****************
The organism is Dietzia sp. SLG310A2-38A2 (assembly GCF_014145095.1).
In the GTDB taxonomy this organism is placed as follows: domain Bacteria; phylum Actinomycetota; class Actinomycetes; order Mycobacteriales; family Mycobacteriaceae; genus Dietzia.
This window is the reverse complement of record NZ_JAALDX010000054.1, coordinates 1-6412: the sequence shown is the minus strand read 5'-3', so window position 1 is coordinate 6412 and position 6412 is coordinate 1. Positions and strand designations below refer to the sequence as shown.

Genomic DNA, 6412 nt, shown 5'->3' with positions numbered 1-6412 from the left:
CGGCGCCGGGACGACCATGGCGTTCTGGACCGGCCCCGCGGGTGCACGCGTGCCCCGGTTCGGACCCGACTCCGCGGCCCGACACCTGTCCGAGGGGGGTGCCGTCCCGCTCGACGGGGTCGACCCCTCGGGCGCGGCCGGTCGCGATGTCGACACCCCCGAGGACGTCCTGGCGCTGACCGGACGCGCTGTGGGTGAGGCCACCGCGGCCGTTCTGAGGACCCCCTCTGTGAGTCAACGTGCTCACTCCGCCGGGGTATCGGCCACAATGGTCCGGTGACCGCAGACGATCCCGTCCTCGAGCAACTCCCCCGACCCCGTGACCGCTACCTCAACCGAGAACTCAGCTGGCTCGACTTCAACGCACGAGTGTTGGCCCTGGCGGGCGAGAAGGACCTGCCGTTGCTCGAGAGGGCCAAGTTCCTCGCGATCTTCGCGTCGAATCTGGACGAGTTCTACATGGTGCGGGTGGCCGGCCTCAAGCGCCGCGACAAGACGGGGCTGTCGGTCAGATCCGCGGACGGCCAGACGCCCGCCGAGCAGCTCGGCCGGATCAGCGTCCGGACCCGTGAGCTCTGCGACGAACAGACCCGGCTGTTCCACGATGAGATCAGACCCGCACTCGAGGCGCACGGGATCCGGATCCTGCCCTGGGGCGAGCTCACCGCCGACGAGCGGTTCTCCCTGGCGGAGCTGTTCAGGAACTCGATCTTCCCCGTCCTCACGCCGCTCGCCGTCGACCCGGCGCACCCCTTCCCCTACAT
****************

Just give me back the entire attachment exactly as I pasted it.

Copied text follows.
The organism is Dietzia sp. SLG310A2-38A2 (assembly GCF_014145095.1).
In the GTDB taxonomy this organism is placed as follows: domain Bacteria; phylum Actinomycetota; class Actinomycetes; order Mycobacteriales; family Mycobacteriaceae; genus Dietzia.
This window is the reverse complement of record NZ_JAALDX010000054.1, coordinates 1-6412: the sequence shown is the minus strand read 5'-3', so window position 1 is coordinate 6412 and position 6412 is coordinate 1. Positions and strand designations below refer to the sequence as shown.

Genomic DNA, 6412 nt, shown 5'->3' with positions numbered 1-6412 from the left:
CGGCGCCGGGACGACCATGGCGTTCTGGACCGGCCCCGCGGGTGCACGCGTGCCCCGGTTCGGACCCGACTCCGCGGCCCGACACCTGTCCGAGGGGGGTGCCGTCCCGCTCGACGGGGTCGACCCCTCGGGCGCGGCCGGTCGCGATGTCGACACCCCCGAGGACGTCCTGGCGCTGACCGGACGCGCTGTGGGTGAGGCCACCGCGGCCGTTCTGAGGACCCCCTCTGTGAGTCAACGTGCTCACTCCGCCGGGGTATCGGCCACAATGGTCCGGTGACCGCAGACGATCCCGTCCTCGAGCAACTCCCCCGACCCCGTGACCGCTACCTCAACCGAGAACTCAGCTGGCTCGACTTCAACGCACGAGTGTTGGCCCTGGCGGGCGAGAAGGACCTGCCGTTGCTCGAGAGGGCCAAGTTCCTCGCGATCTTCGCGTCGAATCTGGACGAGTTCTACATGGTGCGGGTGGCCGGCCTCAAGCGCCGCGACAAGACGGGGCTGTCGGTCAGATCCGCGGACGGCCAGACGCCCGCCGAGCAGCTCGGCCGGATCAGCGTCCGGACCCGTGAGCTCTGCGACGAACAGACCCGGCTGTTCCACGATGAGATCAGACCCGCACTCGAGGCGCACGGGATCCGGATCCTGCCCTGGGGCGAGCTCACCGCCGACGAGCGGTTCTCCCTGGCGGAGCTGTTCAGGAACTCGATCTTCCCCGTCCTCACGCCGCTCGCCGTCGACCCGGCGCACCCCTTCCCCTACAT